Objectives: This study tested 2 hypotheses: (1) chemotherapy increases the rate of cognitive decline in breast and colorectal cancer patients beyond what is typical of normal aging and (2) chemotherapy results in systematic cognitive declines when compared with breast and colorectal cancer patients who did not receive chemotherapy.
Subjects: Data came from personal interviews with a prospective cohort of patients with breast (n=141) or colorectal cancer (n=224) with incident disease drawn from the nationally representative Health and Retirement Study (1998–2006) with linked Medicare claims.
Measures: The 27-point modified Telephone Interview for Cognitive Status was used to assess cognitive functioning, focusing on memory and attention. We defined the smallest clinically significant change as 0.4 points per year.
Results: We used Bayesian hierarchical linear models to test the hypotheses, adjusting for multiple possible confounders. Eighty-eight patients were treated with chemotherapy; 277 were not. The mean age at diagnosis was 75.5. Patients were followed for a median of 3.1 years after diagnosis, with a range of 0 to 8.3 years. We found no differences in the rates of cognitive decline before and after diagnosis for patients who received chemotherapy in adjusted models (P=0.86, one-sided 95% posterior intervals lower bound: 0.09 worse after chemotherapy), where patients served as their own controls. Moreover, the rate of cognitive decline after diagnosis did not differ between patients who had chemotherapy and those who did not (P=0.84, one-sided 95% posterior intervals lower bound: 0.11 worse for chemotherapy group in adjusted model).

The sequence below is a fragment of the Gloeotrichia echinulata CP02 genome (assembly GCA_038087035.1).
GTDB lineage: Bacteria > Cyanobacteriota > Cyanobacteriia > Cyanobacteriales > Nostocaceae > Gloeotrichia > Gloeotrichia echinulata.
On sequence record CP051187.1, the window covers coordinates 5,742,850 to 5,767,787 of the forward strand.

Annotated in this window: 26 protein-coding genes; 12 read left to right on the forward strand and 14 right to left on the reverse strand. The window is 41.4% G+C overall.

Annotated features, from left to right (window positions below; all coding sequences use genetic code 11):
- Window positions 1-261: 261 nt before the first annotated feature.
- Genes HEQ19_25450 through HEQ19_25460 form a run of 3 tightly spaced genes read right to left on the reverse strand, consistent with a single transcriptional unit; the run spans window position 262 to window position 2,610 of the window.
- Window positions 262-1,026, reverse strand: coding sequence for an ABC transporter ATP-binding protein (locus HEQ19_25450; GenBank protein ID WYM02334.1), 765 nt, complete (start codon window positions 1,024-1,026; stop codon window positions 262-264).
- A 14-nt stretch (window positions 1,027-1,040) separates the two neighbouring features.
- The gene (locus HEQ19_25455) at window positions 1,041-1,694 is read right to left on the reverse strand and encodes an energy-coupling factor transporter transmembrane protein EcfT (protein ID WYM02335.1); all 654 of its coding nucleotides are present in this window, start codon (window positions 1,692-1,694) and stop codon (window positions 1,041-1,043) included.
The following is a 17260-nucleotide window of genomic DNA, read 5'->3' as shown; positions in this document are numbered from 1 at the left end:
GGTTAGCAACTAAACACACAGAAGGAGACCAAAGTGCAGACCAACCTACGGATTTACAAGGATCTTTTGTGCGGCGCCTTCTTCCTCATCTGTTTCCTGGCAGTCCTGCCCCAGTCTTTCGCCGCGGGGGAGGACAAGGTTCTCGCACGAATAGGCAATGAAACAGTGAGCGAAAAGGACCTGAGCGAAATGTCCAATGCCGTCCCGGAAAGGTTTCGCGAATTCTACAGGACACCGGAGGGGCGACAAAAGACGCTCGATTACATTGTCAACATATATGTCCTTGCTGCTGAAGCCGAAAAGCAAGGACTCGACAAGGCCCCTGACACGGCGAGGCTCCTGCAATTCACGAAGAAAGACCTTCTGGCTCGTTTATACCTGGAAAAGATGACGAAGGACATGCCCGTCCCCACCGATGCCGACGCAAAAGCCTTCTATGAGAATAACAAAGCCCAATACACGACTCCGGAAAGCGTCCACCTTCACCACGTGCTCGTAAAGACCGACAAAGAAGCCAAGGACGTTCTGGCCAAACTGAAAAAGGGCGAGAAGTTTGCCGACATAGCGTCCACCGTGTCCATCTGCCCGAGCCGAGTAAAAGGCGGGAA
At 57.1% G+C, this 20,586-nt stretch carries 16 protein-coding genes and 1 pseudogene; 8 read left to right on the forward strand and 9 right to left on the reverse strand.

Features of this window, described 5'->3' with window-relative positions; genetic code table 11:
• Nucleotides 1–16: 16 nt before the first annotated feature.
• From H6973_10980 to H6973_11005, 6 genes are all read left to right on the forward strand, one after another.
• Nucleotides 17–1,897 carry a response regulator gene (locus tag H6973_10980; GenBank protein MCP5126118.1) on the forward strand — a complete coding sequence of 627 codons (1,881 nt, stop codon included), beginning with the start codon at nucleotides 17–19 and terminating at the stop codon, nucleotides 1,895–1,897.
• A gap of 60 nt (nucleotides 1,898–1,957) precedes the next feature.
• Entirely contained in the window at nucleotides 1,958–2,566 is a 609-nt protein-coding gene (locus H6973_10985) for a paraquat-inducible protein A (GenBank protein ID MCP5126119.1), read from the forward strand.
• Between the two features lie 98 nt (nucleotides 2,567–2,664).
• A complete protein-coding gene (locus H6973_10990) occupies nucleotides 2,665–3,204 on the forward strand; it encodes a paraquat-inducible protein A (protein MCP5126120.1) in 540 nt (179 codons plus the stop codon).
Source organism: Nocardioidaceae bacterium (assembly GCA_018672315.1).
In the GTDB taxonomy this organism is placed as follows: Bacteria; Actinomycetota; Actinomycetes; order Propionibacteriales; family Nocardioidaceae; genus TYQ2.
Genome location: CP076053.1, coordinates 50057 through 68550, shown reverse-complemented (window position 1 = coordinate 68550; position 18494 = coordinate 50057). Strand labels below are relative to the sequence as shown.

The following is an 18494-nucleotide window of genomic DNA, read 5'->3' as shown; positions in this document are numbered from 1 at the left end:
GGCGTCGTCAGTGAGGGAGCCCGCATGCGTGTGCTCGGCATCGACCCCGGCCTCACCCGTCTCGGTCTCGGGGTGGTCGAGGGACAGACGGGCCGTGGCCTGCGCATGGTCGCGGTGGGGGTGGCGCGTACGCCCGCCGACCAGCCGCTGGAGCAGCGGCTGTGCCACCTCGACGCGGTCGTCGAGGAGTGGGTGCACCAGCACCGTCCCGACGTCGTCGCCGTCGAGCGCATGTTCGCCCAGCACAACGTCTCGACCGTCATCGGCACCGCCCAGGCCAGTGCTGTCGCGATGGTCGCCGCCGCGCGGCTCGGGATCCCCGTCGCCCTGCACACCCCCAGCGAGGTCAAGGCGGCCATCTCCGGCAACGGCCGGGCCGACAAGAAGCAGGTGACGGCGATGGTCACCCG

Conclusions: There was no evidence of cognitive decline associated with chemotherapy in this sample of older adults with breast and colorectal cancer.
*Department of Health Sciences, School of Health Professions
†Department of Psychological Sciences, College of Arts and Science, University of Missouri, Columbia, MO
‡Department of Internal Medicine, University of Michigan Medical School
§Veterans Affairs Health Services Research and Development Center of Excellence
∥Institute for Social Research, University of Michigan, Ann Arbor, MI
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Supported by NIH grants K08 HL091249, R01 AG027010, and R01 AG030155, the Society of Critical Care Medicine’s 2010 Vision Grant, and by pilot support from the Michigan Institute for Clinical and Health Research (MICHR), UL1RR024986. The National Institute on Aging provides funding for the Health and Retirement Study (U01 AG09740), which is performed at the Institute for Social Research, University of Michigan.
The authors declare no conflict of interest.
Reprints: Victoria A. Shaffer, PhD, Department of Health Sciences, School of Health Professions, Department of Psychological Science, College of Arts and Science, University of Missouri, 504 Clark Hall, Columbia, MO 65221-4290. E-mail: email@example.com.